Are you eating your bugs or are they eating you?
The microbiome is the collection of bacteria, fungi, protozoa and viruses that live in and on us. Research on this topic is in its infancy but it is clear that these organisms help or hurt us in fundamental ways, depending on the balance of good and bad bacteria.
Why does our immune system tolerate having all these creatures inside and on us? Because they give us things we need. Gut bacteria make vitamin K and short chain fatty acids, essential for blood clotting and calming inflammation, respectively. They also help us extract nutrients from the food we eat that would otherwise go unharvested. Everyone has a balance of good and bad bacteria. Good bacteria make more short chain fatty acids, which calm the immune system. So when things are going well, good bacteria make stuff for us and calm the immune system in the gut.
When the system gets out of balance, and there aren’t enough calming, good bacteria, the immune system becomes more active, doing what it really was designed to do – attack the bugs. This is called “dysbiosis” (dis-by- osis). This leads to inflammation, and what some people refer to as “leaky gut.”
Inflammation causes the fabric of the intestinal lining to become more loose-knit. The goal of this change is to allow more immune cells to travel out of the bloodstream and between the cells, to get to the area where the threat is coming from. But it works both ways – immune cells can migrate through tissue to get to the gut, but bacteria can migrate out, too. In this way, an imbalance in the microbiome has been linked to autoimmune diseases. When the immune system encounters bacteria or bacterial products, or even things that look like bacteria or bacterial products, it attacks them. Dysbiosis has been linked to Multiple Sclerosis and other autoimmune diseases are under investigation. Dysbiosis may also be part of the reason that some people with fat in the liver get elevated liver enzymes and even scarring, while others do not. And it may be linked to diseases like Primary Biliary Cholangitis and even colon polyps and colon cancer.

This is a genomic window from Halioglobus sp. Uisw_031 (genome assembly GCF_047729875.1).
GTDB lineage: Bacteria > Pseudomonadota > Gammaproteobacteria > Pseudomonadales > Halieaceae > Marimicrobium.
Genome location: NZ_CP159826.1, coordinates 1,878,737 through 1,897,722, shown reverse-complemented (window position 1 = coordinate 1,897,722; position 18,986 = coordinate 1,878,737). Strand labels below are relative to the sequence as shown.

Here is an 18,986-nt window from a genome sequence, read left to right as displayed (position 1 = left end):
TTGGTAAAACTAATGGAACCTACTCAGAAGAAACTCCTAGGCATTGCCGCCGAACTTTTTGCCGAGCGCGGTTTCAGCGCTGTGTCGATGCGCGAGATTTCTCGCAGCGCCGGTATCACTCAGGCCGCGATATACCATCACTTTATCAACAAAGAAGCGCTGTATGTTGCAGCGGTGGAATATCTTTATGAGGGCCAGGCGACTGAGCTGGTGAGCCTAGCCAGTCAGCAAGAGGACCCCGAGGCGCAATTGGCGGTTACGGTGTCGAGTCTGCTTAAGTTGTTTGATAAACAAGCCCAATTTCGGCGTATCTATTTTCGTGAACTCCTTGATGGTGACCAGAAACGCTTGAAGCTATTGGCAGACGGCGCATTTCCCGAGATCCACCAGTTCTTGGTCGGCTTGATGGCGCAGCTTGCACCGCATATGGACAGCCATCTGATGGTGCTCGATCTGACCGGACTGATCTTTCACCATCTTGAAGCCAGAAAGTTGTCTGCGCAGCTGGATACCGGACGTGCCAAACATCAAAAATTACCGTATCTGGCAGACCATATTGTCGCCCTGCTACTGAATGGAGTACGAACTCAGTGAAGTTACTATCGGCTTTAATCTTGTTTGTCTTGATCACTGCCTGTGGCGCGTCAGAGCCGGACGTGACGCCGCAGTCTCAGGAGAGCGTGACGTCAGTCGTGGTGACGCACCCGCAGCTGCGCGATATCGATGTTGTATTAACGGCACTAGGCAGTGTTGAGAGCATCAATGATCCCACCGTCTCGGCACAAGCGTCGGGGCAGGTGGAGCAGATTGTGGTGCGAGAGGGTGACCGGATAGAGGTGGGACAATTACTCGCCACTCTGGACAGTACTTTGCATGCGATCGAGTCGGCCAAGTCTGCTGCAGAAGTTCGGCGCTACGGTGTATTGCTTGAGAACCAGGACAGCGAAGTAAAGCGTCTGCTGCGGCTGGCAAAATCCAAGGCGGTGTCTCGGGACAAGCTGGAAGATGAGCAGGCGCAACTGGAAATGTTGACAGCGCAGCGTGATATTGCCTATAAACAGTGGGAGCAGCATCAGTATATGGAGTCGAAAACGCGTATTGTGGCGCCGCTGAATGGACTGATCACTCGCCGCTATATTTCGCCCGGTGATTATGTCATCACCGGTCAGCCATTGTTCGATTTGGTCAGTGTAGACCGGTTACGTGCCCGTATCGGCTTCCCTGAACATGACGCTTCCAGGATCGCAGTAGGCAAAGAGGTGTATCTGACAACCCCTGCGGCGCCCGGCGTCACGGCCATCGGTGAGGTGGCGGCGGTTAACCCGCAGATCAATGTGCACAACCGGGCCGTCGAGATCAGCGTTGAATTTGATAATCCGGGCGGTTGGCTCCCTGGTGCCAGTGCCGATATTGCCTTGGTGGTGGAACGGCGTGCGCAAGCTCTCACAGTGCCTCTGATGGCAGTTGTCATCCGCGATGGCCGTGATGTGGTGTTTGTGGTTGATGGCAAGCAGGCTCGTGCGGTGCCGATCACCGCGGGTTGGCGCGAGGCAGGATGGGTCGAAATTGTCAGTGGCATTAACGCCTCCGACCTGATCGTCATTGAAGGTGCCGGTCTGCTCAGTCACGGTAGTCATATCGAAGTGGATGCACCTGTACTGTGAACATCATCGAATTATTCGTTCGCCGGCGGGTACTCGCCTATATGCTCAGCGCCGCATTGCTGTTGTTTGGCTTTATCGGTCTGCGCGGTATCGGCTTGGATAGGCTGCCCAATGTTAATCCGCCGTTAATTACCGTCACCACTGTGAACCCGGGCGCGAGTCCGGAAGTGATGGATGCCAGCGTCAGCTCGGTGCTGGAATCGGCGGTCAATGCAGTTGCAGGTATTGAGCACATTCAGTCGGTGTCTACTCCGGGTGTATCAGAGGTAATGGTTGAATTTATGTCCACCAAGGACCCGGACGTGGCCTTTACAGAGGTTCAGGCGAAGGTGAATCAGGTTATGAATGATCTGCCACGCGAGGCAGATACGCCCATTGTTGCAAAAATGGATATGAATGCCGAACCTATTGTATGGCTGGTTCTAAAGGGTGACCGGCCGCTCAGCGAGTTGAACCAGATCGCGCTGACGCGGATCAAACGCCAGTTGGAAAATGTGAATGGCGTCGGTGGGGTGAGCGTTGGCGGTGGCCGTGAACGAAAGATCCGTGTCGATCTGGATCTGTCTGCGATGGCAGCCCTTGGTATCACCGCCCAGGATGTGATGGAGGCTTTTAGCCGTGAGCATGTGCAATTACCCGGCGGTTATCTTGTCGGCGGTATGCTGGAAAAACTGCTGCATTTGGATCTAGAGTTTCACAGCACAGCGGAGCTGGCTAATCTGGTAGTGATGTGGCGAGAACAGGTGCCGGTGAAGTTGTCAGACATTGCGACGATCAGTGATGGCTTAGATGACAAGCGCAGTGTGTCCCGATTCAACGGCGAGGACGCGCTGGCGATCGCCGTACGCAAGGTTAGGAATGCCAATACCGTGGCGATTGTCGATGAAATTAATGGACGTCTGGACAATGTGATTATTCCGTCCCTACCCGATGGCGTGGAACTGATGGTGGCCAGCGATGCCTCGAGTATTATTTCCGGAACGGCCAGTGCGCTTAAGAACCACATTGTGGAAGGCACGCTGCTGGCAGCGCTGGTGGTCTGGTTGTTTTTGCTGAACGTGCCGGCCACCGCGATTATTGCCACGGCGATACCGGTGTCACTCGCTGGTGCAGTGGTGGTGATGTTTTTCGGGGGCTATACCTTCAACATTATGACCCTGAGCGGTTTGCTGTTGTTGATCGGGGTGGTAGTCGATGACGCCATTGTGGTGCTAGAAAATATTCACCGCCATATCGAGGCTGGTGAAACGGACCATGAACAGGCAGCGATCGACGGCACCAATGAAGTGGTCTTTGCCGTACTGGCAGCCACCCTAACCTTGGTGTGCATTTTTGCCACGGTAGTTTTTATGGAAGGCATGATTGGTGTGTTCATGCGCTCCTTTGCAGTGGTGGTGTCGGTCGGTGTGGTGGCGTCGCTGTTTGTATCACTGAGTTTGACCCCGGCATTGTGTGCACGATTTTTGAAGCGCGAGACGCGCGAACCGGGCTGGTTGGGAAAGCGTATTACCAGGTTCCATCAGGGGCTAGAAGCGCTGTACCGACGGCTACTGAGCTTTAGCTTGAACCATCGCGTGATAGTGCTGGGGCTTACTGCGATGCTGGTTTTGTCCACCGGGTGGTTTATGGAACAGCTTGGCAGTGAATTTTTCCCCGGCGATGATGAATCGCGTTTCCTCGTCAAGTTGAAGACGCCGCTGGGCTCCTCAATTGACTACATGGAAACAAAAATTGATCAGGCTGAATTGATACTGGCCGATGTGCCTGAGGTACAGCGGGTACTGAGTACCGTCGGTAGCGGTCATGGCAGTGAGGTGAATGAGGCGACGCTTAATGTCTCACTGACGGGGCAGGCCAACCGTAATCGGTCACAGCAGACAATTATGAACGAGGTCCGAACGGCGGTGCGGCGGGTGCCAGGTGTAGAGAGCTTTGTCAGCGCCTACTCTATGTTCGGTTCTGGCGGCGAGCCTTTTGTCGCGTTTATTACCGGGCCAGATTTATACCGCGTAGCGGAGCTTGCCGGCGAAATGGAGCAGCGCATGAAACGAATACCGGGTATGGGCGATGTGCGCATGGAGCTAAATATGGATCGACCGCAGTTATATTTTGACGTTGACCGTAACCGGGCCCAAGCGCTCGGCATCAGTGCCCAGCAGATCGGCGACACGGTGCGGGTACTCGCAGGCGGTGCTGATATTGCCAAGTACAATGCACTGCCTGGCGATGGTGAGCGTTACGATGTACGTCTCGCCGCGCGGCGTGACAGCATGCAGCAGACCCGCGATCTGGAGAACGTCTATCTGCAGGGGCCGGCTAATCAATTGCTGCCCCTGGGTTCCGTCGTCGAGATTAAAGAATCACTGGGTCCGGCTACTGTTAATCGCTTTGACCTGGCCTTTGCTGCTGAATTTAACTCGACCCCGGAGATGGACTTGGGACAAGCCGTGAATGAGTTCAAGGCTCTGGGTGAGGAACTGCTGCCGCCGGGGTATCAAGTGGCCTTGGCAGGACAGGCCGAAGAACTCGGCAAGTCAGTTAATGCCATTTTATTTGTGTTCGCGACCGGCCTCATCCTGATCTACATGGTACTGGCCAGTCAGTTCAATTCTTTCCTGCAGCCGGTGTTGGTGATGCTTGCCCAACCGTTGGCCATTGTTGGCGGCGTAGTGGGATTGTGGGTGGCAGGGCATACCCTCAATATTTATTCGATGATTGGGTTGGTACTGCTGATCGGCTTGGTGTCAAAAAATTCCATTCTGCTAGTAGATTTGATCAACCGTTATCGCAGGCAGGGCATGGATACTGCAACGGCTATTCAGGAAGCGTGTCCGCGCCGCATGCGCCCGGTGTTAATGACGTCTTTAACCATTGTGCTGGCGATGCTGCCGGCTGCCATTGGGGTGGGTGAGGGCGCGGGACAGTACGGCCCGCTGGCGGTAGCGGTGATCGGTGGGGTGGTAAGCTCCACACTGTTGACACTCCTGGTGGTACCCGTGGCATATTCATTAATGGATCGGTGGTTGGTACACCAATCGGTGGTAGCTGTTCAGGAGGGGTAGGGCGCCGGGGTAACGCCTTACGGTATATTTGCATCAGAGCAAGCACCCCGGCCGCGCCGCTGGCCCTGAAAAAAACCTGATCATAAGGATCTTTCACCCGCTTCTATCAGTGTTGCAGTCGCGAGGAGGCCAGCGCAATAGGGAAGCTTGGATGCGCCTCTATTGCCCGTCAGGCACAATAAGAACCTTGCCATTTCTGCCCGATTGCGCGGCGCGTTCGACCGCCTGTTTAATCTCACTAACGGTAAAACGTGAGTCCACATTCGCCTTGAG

So how do we get a healthy microbiome? The short answer is by feeding your bugs and eating your bugs.
Good bacteria love fiber and inulin. Inulin is a kind of starch found in root vegetables like onions, garlic, and chicory root (a common source of inulin in nutrition bars). It is also found in bananas. Fiber and inulin are pre-biotics. Once you’ve got plenty of good food in your gut, you can seed it with probiotics. Probiotics are good bacteria. Look for a brand that has lots of different kinds of bacteria. They have names like b. infantalis or L. acidophilus. One will do but 10 is better. Start with a brand that has 4-5 billion bacteria and work your way up – you don’t want to shock your system.
And for the long haul – because remember, building a healthy microbiome is a marathon, not a sprint – follow a Mediterranean Diet. Eat lots of different colored fruits and vegetables to get the micronutrients that good bacteria love. Avoid being too clean – antibacterial soaps and gels do more harm than good. And ask your doctor if you really need that antibiotic, or if there is a topical choice instead.
- Shannon Scholl, MD